Oneida – Positions

So I mentioned a while back that Oneida walk amongst the Gods when it comes to music (at least in my universe, which I can categorically state is not flat), and they’ve gone and released another thing to confirm what I’ve said. This makes a nice change on artists who I go nuts over subsequently releasing something which is far less exciting. I shall not mention names cos that’s not what I do.

positionscoverApparently, two of these tunes are covers of tunes by This Heat, who rumour has it are some kind of legends. To my shame and eternal un-coolness, I have never investigated them.

The three tracks on this release are all pretty different. Opener ‘S.P.Q.R.’ reminds me in style of their classic album Rated O; ‘Under whose sword’ is a much more ambient affair, and closer ‘All data lost’ morphs from squall-tastic free jazz mayhem at the start (very similar to the afore-linked recent People of the North album) into out and out krautrock of the most legendary variety.

Whether this classes as an album or an EP is not for me to say; I’m beginning to think such distinctions are unimportant. A release is a release, and as long as the work is appropriate to the artists intention then its existence is justified.

(Their website is normally here, but not displaying today for some reason. I’ll leave this link though in the hope that the problem is temporary)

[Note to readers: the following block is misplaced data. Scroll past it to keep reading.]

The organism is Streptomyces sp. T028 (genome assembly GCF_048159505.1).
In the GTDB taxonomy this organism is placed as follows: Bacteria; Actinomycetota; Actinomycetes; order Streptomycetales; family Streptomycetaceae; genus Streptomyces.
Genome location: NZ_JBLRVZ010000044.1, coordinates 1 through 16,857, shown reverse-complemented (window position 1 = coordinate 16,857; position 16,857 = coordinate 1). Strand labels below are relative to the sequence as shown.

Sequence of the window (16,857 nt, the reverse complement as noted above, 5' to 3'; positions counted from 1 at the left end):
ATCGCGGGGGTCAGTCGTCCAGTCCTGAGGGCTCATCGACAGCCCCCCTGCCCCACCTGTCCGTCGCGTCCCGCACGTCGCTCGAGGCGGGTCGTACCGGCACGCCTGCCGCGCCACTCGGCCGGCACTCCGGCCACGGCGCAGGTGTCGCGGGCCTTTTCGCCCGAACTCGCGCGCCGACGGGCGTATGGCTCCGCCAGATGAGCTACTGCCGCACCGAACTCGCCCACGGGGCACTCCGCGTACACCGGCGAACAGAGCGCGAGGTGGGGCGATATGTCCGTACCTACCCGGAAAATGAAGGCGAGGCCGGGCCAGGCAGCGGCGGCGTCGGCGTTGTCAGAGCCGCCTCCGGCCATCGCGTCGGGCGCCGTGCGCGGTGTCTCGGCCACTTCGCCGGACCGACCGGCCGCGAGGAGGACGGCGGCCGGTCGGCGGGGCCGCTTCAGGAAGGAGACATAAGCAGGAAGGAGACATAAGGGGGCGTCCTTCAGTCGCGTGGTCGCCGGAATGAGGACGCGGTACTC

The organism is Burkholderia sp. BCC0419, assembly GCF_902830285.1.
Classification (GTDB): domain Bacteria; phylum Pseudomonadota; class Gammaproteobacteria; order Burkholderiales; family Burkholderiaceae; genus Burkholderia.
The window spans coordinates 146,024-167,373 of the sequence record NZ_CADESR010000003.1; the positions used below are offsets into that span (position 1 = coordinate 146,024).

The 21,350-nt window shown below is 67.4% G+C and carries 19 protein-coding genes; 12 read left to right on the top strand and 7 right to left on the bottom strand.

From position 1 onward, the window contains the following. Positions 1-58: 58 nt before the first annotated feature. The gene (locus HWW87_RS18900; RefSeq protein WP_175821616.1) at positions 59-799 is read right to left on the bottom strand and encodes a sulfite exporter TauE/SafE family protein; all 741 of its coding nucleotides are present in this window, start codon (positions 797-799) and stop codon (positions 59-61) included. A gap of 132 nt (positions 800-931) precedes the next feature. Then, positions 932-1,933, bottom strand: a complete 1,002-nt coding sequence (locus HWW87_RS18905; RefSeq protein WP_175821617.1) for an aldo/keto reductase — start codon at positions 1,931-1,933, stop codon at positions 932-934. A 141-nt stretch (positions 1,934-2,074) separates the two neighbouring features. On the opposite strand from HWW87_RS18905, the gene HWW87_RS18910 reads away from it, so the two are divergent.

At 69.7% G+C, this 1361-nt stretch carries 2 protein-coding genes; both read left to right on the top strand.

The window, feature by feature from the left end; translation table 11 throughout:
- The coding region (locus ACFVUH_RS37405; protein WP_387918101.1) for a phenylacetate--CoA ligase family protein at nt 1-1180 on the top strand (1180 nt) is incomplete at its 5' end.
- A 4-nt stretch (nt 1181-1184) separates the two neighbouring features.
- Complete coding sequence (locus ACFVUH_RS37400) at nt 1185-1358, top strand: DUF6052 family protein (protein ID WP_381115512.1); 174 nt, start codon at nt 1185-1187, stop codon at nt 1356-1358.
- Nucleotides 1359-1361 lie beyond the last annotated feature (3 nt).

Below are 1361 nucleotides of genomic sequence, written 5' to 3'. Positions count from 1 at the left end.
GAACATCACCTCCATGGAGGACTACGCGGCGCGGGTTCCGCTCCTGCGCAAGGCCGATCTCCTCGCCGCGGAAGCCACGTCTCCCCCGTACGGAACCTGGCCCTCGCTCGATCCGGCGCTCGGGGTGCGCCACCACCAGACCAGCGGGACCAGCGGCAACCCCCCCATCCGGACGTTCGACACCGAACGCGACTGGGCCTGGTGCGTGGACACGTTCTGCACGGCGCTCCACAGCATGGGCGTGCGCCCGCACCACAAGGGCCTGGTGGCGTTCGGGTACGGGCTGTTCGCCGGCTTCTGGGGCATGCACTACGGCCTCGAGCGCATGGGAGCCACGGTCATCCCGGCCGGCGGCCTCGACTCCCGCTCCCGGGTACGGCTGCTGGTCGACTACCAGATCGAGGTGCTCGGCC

Thee Open Sex

What do you mean, you’ve never heard of Thee Open Sex?

There are more releases than just the two I’ve linked, but they are far and away my favourite.

‘Thee Open Sex’ sounds musically like a meshing, no bleshing, of Jesus and Mary Chain, Velvet Underground, Spaceman 3, that sort of yadda. Don’t let that put you off. This is pure psychedelic rock’n’roll. Every part is perfect – the shamanic vocals, the guitar interplay (and wonderful wah sound), the tight-but-loose rhythm section, the hypnotic, pulsating, repetitive, droning rhythms… I could go on all day. I won’t. Go and have a listen.

‘Thee Open Sex is not a Put On’ is equally wonderful, but in an entirely different way. Two songs, both over twenty minutes (making it longer than ‘Thee Open Sex’) and both starting off as essentially the same damn piece. I reckon they went into a rehearsal room one day and simply pressed record whilst warming up. They called that piece ‘9/11 is a Joke.’ Afterwards, Daun Door-key (which is how the singer is listed, so it must be her true name) said ‘do that again, I’m going to join in this time,’ so they did. They called that piece ‘Santa Amanita.’

Regardless, they are wonderful compositions. In fact, the level on songcraft on both releases is astonishing. There isn’t an ounce of fat, of waste. Nothing is superfluous.

I had intended to find out a bit about them, but there doesn’t seem to be much to find out. As it happens, I think it’s better to not go looking for the biography, unless you yourself are interested enough, and you have a browser and a new tab, and off you go. The music speaks for itself.